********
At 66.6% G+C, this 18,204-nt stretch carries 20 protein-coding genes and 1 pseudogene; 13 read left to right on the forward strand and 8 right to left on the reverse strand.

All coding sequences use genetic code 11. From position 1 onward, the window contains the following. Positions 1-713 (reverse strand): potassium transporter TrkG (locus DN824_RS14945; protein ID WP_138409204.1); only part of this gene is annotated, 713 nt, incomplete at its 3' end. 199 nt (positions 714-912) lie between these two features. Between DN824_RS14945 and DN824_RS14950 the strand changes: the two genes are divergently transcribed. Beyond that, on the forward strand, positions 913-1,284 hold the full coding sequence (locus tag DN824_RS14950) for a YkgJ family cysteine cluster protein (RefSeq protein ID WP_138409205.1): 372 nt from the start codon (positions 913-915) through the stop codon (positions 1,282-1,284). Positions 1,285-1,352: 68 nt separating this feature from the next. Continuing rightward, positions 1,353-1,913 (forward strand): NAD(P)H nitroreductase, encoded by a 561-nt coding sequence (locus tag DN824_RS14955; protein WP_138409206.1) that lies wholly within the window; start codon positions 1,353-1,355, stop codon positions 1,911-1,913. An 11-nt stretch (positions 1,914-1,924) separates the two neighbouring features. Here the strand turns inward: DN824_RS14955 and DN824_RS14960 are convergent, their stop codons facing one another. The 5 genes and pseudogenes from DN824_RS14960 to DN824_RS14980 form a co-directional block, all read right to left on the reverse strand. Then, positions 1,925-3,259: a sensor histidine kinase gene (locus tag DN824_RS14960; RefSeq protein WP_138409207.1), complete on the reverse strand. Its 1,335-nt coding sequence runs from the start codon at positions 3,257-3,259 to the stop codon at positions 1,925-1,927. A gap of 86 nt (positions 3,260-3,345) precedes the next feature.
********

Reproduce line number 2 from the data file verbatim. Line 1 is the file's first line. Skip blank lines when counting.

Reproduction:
All coding sequences use genetic code 11. From position 1 onward, the window contains the following. Positions 1-713 (reverse strand): potassium transporter TrkG (locus DN824_RS14945; protein ID WP_138409204.1); only part of this gene is annotated, 713 nt, incomplete at its 3' end. 199 nt (positions 714-912) lie between these two features. Between DN824_RS14945 and DN824_RS14950 the strand changes: the two genes are divergently transcribed. Beyond that, on the forward strand, positions 913-1,284 hold the full coding sequence (locus tag DN824_RS14950) for a YkgJ family cysteine cluster protein (RefSeq protein ID WP_138409205.1): 372 nt from the start codon (positions 913-915) through the stop codon (positions 1,282-1,284). Positions 1,285-1,352: 68 nt separating this feature from the next. Continuing rightward, positions 1,353-1,913 (forward strand): NAD(P)H nitroreductase, encoded by a 561-nt coding sequence (locus tag DN824_RS14955; protein WP_138409206.1) that lies wholly within the window; start codon positions 1,353-1,355, stop codon positions 1,911-1,913. An 11-nt stretch (positions 1,914-1,924) separates the two neighbouring features. Here the strand turns inward: DN824_RS14955 and DN824_RS14960 are convergent, their stop codons facing one another. The 5 genes and pseudogenes from DN824_RS14960 to DN824_RS14980 form a co-directional block, all read right to left on the reverse strand. Then, positions 1,925-3,259: a sensor histidine kinase gene (locus tag DN824_RS14960; RefSeq protein WP_138409207.1), complete on the reverse strand. Its 1,335-nt coding sequence runs from the start codon at positions 3,257-3,259 to the stop codon at positions 1,925-1,927. A gap of 86 nt (positions 3,260-3,345) precedes the next feature.